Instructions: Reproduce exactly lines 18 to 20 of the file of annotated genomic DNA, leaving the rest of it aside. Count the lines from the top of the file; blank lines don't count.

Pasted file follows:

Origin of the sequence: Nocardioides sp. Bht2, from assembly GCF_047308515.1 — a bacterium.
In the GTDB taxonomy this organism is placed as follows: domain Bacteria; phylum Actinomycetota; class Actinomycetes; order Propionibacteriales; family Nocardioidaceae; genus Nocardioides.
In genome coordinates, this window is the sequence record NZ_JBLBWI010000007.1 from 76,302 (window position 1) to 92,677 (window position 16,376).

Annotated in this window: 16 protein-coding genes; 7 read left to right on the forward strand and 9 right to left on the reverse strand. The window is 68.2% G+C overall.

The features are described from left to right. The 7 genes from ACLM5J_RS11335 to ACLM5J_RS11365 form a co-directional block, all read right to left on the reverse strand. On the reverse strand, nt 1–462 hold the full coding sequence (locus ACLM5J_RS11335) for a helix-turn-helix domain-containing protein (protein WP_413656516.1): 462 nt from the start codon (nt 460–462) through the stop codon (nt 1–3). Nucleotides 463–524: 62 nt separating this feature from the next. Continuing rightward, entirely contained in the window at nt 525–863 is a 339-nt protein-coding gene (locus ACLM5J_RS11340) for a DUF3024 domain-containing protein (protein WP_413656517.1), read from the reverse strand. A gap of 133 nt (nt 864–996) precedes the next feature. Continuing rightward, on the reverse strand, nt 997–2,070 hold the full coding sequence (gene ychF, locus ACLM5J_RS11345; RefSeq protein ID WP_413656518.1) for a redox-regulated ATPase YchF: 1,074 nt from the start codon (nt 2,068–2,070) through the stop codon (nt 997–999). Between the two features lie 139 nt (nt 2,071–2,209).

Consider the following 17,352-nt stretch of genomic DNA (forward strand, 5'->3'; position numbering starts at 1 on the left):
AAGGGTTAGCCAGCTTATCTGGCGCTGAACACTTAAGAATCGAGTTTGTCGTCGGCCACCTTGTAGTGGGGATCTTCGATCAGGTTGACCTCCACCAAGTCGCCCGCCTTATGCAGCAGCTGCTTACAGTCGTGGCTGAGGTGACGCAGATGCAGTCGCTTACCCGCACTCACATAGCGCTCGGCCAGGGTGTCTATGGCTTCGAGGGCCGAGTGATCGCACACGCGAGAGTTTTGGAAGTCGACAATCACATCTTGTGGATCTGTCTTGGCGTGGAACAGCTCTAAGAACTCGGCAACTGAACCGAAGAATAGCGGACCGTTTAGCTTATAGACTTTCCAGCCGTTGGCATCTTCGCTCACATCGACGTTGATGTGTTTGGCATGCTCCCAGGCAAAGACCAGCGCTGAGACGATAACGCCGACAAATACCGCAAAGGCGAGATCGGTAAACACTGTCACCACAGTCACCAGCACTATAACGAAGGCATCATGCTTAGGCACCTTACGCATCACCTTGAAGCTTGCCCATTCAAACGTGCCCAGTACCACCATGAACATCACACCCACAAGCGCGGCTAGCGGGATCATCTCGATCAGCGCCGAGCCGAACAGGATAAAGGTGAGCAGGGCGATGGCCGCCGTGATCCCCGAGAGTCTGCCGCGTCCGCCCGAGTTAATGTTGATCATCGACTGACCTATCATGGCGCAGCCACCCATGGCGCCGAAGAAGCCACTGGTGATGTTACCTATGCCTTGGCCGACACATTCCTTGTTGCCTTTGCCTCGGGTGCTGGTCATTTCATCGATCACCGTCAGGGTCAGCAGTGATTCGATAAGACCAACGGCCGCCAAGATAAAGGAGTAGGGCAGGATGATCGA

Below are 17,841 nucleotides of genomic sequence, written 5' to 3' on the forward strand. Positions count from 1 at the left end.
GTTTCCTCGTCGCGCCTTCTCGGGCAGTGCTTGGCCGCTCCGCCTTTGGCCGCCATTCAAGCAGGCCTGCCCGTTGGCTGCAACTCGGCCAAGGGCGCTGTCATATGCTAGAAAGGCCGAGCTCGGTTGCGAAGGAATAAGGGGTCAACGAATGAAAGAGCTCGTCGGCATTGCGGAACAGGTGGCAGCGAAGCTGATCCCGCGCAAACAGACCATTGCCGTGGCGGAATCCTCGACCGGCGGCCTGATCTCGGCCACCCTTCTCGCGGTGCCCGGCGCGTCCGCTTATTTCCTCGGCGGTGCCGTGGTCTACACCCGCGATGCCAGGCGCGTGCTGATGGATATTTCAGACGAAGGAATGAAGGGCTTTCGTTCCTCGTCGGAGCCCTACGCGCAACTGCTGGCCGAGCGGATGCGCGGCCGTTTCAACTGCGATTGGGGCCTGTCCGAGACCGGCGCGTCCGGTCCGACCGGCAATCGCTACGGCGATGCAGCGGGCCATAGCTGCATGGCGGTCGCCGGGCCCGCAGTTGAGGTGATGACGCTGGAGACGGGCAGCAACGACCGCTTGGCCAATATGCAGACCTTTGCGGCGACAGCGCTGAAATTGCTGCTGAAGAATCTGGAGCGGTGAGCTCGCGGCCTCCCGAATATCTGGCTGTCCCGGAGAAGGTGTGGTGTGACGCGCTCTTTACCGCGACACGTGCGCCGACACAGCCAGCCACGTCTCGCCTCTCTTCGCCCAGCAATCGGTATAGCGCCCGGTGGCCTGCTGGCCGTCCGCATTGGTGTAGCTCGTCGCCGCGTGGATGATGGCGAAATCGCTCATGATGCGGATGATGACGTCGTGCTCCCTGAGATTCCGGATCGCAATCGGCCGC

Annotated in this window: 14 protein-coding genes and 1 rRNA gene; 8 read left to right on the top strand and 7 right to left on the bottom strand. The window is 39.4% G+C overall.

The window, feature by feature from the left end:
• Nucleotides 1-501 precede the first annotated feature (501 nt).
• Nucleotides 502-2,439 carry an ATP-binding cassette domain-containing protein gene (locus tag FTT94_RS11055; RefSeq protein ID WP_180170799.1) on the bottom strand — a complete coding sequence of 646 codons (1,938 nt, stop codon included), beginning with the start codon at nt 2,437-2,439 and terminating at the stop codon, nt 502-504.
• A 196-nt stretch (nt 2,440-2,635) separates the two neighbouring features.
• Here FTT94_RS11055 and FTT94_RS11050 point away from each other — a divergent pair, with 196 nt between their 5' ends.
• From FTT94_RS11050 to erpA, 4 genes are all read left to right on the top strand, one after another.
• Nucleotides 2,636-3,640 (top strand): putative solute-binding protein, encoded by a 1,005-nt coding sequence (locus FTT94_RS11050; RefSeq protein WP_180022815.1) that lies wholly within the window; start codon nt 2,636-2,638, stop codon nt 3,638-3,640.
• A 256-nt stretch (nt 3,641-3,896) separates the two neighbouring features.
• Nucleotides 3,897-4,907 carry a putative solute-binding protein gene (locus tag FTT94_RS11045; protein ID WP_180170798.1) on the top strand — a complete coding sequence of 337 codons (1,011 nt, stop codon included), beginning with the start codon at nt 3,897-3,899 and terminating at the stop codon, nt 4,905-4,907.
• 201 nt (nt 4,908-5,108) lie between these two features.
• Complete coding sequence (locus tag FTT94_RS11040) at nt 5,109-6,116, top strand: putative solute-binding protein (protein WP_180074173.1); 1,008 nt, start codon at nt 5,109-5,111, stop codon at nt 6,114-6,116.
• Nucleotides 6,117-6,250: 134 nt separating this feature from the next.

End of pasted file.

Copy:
• A 256-nt stretch (nt 3,641-3,896) separates the two neighbouring features.
• Nucleotides 3,897-4,907 carry a putative solute-binding protein gene (locus tag FTT94_RS11045; protein ID WP_180170798.1) on the top strand — a complete coding sequence of 337 codons (1,011 nt, stop codon included), beginning with the start codon at nt 3,897-3,899 and terminating at the stop codon, nt 4,905-4,907.
• 201 nt (nt 4,908-5,108) lie between these two features.